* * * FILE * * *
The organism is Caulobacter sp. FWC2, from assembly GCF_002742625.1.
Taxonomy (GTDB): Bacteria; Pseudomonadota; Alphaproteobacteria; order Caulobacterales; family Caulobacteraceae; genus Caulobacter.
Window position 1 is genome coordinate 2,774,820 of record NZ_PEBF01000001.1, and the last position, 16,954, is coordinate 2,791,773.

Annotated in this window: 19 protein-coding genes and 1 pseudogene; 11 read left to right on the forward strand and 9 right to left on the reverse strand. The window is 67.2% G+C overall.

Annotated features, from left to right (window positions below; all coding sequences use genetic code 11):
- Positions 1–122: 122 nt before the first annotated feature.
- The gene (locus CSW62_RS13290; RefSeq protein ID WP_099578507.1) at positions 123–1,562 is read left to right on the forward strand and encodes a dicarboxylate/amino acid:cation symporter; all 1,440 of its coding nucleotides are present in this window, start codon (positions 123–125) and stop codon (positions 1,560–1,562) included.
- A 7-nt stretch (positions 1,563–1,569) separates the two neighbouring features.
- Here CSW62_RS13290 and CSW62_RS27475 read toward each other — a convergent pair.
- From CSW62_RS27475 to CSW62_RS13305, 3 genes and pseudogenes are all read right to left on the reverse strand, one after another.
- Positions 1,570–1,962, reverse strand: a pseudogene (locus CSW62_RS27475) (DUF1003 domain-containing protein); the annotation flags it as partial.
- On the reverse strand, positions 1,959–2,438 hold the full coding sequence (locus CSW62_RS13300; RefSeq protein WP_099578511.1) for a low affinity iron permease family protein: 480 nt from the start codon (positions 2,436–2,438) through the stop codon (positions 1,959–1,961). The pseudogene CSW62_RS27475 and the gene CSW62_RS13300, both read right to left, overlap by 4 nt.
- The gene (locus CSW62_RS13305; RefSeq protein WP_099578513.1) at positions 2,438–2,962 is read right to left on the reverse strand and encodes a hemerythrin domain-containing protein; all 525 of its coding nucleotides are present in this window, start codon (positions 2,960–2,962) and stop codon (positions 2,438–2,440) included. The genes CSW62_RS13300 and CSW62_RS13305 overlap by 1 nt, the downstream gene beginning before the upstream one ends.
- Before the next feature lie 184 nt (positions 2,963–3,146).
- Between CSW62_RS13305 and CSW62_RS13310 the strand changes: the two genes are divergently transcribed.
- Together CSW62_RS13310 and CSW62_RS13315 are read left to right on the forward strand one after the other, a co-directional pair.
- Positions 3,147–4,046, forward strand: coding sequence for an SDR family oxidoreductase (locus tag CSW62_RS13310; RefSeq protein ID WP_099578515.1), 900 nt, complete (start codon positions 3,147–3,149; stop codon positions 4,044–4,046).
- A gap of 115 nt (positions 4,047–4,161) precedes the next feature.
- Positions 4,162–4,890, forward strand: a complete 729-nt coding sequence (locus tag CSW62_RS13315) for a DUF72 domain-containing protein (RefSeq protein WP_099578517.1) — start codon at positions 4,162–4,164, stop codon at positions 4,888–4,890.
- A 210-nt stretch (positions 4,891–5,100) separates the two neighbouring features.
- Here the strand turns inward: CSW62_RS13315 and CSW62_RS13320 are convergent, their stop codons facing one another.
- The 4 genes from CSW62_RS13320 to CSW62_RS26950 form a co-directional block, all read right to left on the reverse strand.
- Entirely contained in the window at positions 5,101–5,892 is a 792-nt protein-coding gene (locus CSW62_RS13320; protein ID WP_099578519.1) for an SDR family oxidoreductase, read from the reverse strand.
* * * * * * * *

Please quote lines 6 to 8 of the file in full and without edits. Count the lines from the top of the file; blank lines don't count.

- Positions 1–122: 122 nt before the first annotated feature.
- The gene (locus CSW62_RS13290; RefSeq protein ID WP_099578507.1) at positions 123–1,562 is read left to right on the forward strand and encodes a dicarboxylate/amino acid:cation symporter; all 1,440 of its coding nucleotides are present in this window, start codon (positions 123–125) and stop codon (positions 1,560–1,562) included.
- A 7-nt stretch (positions 1,563–1,569) separates the two neighbouring features.